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Publication(Washington, DC, 2022-10) World BankThe economies of the Western Balkans continue to face a turbulent external environment, placing households, firms, and governments under acute stress. Just as the post-COVID recovery of 2021 began to fade and the region returned to a normalized rate of economic growth, the Western Balkan region now faces a new combination of challenges. The war in Ukraine, and the resultant sharp increase and energy prices and slowdown in global growth, is weighing on economic performance in all six economies. Higher energy and food prices have pushed inflation to levels unseen for many years, eroding purchasing power and business confidence. Monetary tightening in advanced economies is pushing up financing costs and weakening external demand. Following a strong rebound in 2021, growth, although still robust, was on a decelerating path in the first half of 2022. In Q1 of 2022, the Western Balkan economies remained resilient overall, supported by sizable policy actions at the EU, euro area, and national levels. First-quarter growth was particularly strong in tourism-based economies and in Serbia. However, growth decelerated in Q2, as countries had to deal with the direct consequences of the war and is projected to continue decelerating in the second half of the year reflecting higher base levels of growth in Q3 and Q4 2021 and the stronger global headwinds.
Publication(Washington, DC, 2022) World BankBosnia and Herzegovina faces significant labor market challenges. While recovering from the COVID-19 crisis, Bosnia and Herzegovina (BiH) is struggling with persistent unemployment and a predicted rise in poverty. To further reduce the incidence of poverty, measures to create more job opportunities for all BiH citizens must be complemented by an effective social protection framework. This note presents a situational analysis of the social protection system in Bosnia and Herzegovina. It assesses the extent to which the social protection system fulfills its purpose; it also proposes policy priorities as well as areas for reform in the short, medium, and long term. The remainder of the note is organized as follows. Section 2 reviews the country’s main poverty and labor market outcomes; section 3 provides a brief overview of the social protection system; section 4 looks at non-contributory cash transfers to support the poor, the vulnerable and people with disabilities; section 5 examines social care services; section 6 analyzes pensions; section 7 explores employment and active labor market programs; section 8 reviews the social protection response to the COVID-19 pandemic; and section 9 concludes by identifying knowledge gaps and policy priorities for reform.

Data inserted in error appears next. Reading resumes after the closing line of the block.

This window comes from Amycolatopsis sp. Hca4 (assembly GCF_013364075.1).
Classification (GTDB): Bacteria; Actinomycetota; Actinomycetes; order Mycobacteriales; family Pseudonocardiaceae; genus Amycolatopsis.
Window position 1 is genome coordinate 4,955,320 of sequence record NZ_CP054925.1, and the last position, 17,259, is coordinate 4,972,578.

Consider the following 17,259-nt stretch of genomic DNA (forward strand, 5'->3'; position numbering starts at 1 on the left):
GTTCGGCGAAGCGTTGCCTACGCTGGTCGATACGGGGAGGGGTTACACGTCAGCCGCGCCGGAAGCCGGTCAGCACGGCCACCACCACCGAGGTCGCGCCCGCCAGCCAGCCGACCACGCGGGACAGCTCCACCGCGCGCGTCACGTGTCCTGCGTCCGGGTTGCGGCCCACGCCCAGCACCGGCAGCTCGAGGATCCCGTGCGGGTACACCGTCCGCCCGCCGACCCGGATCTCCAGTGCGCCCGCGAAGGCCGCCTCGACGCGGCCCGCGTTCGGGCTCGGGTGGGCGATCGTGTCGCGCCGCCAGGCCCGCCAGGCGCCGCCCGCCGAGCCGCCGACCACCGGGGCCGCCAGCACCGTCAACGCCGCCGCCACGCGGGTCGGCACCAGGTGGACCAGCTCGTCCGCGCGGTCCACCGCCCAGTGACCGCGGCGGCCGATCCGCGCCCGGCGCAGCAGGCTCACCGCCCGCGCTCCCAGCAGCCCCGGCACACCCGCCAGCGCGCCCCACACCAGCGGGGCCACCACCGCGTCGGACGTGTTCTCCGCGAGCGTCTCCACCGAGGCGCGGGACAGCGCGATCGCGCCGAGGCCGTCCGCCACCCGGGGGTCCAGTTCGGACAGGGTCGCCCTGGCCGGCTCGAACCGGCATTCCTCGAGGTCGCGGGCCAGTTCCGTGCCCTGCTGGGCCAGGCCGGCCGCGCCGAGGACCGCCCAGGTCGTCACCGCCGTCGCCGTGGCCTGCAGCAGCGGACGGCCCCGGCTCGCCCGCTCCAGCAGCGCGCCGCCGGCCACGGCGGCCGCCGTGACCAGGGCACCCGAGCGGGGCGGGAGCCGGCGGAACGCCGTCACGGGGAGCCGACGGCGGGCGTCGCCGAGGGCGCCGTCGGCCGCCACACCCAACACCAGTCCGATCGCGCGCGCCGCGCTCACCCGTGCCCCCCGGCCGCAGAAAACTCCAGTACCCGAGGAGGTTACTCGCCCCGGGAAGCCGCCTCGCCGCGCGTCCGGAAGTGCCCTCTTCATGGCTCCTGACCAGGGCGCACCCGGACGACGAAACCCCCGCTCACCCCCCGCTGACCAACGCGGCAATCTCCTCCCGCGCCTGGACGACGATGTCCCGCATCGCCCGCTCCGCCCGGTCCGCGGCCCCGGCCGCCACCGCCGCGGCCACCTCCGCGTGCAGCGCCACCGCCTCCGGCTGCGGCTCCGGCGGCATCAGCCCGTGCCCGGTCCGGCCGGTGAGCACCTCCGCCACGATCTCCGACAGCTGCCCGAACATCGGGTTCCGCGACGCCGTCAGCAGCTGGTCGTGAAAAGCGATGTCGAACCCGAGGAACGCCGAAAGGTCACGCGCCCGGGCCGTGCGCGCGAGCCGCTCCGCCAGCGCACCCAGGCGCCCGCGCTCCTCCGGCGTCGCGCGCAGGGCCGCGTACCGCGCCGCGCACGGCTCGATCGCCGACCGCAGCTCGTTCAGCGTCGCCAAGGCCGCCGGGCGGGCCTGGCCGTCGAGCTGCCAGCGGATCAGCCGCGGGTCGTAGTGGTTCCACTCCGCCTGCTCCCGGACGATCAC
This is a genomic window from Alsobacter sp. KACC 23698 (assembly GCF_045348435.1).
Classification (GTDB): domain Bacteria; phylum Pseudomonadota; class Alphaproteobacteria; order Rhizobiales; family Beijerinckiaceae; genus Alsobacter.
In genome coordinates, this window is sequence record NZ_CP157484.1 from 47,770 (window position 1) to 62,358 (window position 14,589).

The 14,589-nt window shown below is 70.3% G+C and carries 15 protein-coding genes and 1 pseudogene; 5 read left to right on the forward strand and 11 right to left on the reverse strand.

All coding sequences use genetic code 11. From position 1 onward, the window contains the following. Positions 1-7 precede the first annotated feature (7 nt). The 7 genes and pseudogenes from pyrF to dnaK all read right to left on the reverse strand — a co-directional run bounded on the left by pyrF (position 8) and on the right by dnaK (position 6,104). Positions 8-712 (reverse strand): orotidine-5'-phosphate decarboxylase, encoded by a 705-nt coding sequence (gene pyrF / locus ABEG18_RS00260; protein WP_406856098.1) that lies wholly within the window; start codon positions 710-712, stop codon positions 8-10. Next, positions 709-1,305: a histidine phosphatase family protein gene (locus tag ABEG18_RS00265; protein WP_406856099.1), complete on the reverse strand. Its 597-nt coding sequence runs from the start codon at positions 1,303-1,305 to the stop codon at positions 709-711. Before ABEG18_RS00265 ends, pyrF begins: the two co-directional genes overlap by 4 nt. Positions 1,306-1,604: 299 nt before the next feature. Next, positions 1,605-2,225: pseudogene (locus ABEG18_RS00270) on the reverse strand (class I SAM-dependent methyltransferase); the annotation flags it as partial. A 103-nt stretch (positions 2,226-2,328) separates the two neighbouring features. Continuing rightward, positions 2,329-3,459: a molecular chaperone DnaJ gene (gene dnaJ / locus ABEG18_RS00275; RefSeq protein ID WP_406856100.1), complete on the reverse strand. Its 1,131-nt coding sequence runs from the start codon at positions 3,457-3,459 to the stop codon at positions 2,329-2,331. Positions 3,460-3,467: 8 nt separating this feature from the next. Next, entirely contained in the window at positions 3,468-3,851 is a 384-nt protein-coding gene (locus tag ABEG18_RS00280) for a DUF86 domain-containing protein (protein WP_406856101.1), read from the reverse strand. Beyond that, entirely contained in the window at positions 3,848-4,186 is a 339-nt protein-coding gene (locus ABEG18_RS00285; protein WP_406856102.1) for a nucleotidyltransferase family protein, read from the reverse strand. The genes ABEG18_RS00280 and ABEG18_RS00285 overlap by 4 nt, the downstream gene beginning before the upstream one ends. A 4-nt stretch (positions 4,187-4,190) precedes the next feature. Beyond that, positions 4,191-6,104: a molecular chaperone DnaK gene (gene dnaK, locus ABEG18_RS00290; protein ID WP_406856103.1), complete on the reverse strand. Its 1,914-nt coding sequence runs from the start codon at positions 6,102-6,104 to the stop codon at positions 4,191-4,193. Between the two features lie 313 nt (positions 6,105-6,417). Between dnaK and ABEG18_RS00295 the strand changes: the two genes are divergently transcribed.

Publication(World Bank, 2009-12-01) Morra Imas, Linda G. ; Rist, Ray C.The analytical, conceptual, and political framework of development is changing dramatically. The new development agenda calls for broader understandings of sectors, countries, development strategies, and policies. It emphasizes learning and continuous feedback at all phases of the development cycle. As the development agenda grows in scope and complexity, development evaluation follows suit. Development evaluator are moving away from traditional implementation and output-focused evaluation models toward results-based evaluation models, as the development community calls for results and embraces the millennium development goals. As the development community shifts its focus away from projects in order to comprehensively address country challenges, development evaluators are seeking methods with which to assess results at the country, sector, theme, policy, and even global levels. As the development community recognizes the importance of not only a comprehensive but also a coordinated approach to developing country challenges and emphasizes partnerships, development evaluators are increasingly engaged in joint evaluations. These joint evaluations, while advantageous in many respects, add to the complexity of development evaluation (OECD 2006). Additionally, development evaluators increasingly face the measurement challenge of determining the performance of an individual development organization in this broader context and of identifying its contribution. This text is intended as a tool for use in building development evaluation capacity. It aims to help development evaluators think about and explore the new evaluation architecture and especially to design and conduct evaluations that focus on results in meeting the challenges of development.